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What are the main differences between a canker sore vs cold sore?

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    Understanding the difference between canker sores vs cold sores in the mouth is helpful, as both conditions are different and they are typically caused by different things.

    In this article, we explain what cold sores and canker sores are, what causes them, how they are different, and how to treat them.

    Please note that if you are concerned with a sore in or on your mouth, you should contact a medical professional for the best course of treatment.

    Fever blister vs cold sore vs canker sore - what's the difference?

    Fever blisters, more commonly known as cold sores, form on the outside of the mouth. They are usually painful and appear in the corners of the mouth or on the lips and are caused by the existence of the herpes simplex virus.

    Cold sores are very contagious and can spread easily from person to person, so it's important to identify them and take preventive steps to ensure that you don't pass them onto people in your family.

    Canker sores (aphthous ulcers), on the other hand, only form inside the mouth. They are usually white or yellow in appearance, surrounded by a red border. They can appear on your tongue, on your cheeks, or even towards the back of your throat.

    Unlike cold sores, canker sores are not contagious. They can also be caused by numerous factors, including stress, sleep deprivation, and some infections. That being said, they are often painful and cause discomfort, particularly large sores that form on your tongue or on the inside of your lips.

    You can use our comparison table to find out more about the differences between cold sores and canker sores, to help you determine which you might have:

    Cold Sore (Fever Blister) 

    Canker Sore (Aphthous Ulcer)


    On the lips or the corner of the mouth 

    Inside the mouth (on the tongue, underside of the lips) 


    Fluid filled sores on the outside of the mouth 

    Yellow or white spots on the inside of the mouth with a red border 







    Common Cause 

    Infection (herpes simplex virus)

    Stress, sleep deprivation, infections 

    What causes cold sores and canker sores?

    Cold sores are caused by the presence of the herpes simplex virus. This is an extremely common virus, which is thought to affect up to 9 in 10 people in the United States alone from time to time.

    Some people don't show any signs of infection of the virus, while others can feel under the weather for a while and may see cold sores break out on their mouth and lips. Cold sores can go away on their own, but they usually need to be treated with a prescription.

    In contrast, canker sores have numerous potential causes and it's not as easy to diagnose what causes them. For instance, some people who are stressed and overly tired might develop canker sores, while they might also be triggered as a result of a Vitamin B12 deficiency or by excessive smoking.

    Given that different things can cause each type of sore, it begs the question - how can they be treated? Let's investigate.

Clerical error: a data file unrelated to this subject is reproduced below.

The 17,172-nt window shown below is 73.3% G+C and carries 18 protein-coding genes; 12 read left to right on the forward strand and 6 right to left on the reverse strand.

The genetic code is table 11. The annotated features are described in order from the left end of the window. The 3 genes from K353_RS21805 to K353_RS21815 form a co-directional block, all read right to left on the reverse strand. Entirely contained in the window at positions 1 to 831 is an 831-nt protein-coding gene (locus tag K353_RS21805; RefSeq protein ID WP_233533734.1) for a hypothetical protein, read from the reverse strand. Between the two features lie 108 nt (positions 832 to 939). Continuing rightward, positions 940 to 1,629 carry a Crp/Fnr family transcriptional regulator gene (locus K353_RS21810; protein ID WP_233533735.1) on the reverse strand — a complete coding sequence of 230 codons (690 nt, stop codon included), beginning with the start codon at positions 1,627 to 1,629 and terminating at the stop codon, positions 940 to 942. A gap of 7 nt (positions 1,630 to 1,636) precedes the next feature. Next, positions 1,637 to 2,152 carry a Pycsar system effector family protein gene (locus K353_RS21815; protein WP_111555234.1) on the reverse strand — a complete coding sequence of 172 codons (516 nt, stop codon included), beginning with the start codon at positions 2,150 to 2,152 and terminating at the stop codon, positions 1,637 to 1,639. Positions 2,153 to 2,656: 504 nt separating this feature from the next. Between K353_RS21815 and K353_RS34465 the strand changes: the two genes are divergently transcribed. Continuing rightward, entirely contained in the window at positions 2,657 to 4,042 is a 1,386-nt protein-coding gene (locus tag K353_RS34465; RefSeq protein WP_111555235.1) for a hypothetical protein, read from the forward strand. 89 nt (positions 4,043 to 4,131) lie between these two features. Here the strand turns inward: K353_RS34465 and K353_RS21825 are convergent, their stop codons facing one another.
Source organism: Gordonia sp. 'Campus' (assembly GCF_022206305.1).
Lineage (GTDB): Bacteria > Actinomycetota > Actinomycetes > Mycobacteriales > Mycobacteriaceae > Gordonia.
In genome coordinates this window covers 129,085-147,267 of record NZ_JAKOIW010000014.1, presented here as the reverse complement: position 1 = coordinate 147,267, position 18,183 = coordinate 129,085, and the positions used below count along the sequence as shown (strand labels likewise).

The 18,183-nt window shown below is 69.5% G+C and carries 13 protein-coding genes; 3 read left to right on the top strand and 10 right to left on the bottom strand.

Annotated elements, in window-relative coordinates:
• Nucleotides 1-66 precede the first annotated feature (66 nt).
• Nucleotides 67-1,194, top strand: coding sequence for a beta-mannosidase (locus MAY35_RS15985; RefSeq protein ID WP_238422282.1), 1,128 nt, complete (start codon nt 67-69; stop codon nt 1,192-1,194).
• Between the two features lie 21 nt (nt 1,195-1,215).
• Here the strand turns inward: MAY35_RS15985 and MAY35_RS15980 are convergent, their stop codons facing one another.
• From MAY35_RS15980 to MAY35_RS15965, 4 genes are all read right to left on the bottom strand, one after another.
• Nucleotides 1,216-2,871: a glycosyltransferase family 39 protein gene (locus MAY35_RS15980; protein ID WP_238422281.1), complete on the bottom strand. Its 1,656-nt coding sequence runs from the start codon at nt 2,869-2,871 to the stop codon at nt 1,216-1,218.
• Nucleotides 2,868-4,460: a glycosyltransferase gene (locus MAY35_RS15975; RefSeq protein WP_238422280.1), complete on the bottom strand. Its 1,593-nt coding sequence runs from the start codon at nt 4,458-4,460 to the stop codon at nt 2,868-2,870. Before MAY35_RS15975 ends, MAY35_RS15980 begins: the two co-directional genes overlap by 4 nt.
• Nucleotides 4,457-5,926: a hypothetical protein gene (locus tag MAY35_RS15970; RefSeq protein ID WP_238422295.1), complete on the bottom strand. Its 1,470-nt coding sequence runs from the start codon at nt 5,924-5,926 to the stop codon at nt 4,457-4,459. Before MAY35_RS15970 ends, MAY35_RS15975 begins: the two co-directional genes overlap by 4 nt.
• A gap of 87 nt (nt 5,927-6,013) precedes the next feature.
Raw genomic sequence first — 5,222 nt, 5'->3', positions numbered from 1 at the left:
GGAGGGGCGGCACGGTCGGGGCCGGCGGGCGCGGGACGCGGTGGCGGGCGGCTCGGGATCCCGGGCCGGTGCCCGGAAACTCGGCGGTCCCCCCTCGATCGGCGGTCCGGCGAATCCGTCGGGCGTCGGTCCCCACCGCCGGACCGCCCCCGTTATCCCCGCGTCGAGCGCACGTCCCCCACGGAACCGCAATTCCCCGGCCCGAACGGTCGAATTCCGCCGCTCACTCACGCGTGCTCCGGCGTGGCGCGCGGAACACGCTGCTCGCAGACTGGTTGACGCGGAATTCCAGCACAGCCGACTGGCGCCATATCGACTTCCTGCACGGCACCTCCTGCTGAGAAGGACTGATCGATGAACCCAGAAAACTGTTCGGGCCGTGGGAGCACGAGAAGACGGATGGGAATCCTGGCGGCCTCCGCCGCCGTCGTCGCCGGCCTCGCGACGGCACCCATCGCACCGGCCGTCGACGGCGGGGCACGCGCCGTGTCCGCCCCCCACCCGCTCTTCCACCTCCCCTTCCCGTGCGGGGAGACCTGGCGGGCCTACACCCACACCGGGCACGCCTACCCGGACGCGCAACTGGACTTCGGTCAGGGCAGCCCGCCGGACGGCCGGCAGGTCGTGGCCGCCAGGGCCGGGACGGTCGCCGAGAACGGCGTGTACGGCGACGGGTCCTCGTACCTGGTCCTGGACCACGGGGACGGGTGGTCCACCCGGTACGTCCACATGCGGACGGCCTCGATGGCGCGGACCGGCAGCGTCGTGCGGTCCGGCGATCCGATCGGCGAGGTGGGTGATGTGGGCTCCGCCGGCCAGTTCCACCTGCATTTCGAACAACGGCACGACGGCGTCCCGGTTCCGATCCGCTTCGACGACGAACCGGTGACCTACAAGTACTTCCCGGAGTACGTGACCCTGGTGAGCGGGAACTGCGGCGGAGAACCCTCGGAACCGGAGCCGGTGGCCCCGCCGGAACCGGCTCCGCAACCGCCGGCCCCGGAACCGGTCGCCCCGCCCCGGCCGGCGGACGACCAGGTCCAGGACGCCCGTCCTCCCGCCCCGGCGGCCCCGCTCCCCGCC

Cold sores vs canker sores treatment options

    If you notice a cold sore on your mouth or lips, it's important to note that it is contagious. So, avoid kissing family members and try not to touch it with your hands, as you risk spreading it to others. You should also avoid sharing cups and bottles while the infection is present.

    As for treatment, the best way to treat a fever blister is to visit your doctor's office. Your doctor may prescribe an antiviral medication in the form of a topical cream or in tablet form. This will usually cause the sore to reduce in size and disappear in a few days.

    However, if the sore remains for more than a week, it could be a sign of a more serious condition and you may need to return to see the doctor for a different course of treatment.

    Canker sores often go away on their own and they don't necessarily need any treatment. However, they cause discomfort and may impact your ability to eat and drink, and may even keep you up at night.

    In this case, you can go to the pharmacist to request an over-the-counter cream or gel to apply to the canker sore, which will help to numb the pain. You might also be advised to use an antiseptic medication to prevent the canker sore from spreading or from becoming worse.

    If you experience regular canker sores, some lifestyle changes may be required, including:

    • Canker sores can be caused by excessive smoking and vaping, so stopping smoking is an obvious step to take.

    • If your canker sores are caused by stress or fatigue, removing or reducing the stressor is a good step to take.

    • Some people who follow vegan diets and are B12 deficient are more likely to develop canker sores. So, taking a B12 supplement can be a simple and easy solution.

    The verdict - cold sores vs canker sores

    Both cold sores and canker sores can be painful, but they are caused by different things. Cold sores are a sign of a specific viral infection, while canker sores may be caused by stress, fatigue, or a Vitamin B12 deficiency.

    Make sure you identify which type of sore you have, using the table above, and start on the best course of treatment to return to normal as soon as possible.

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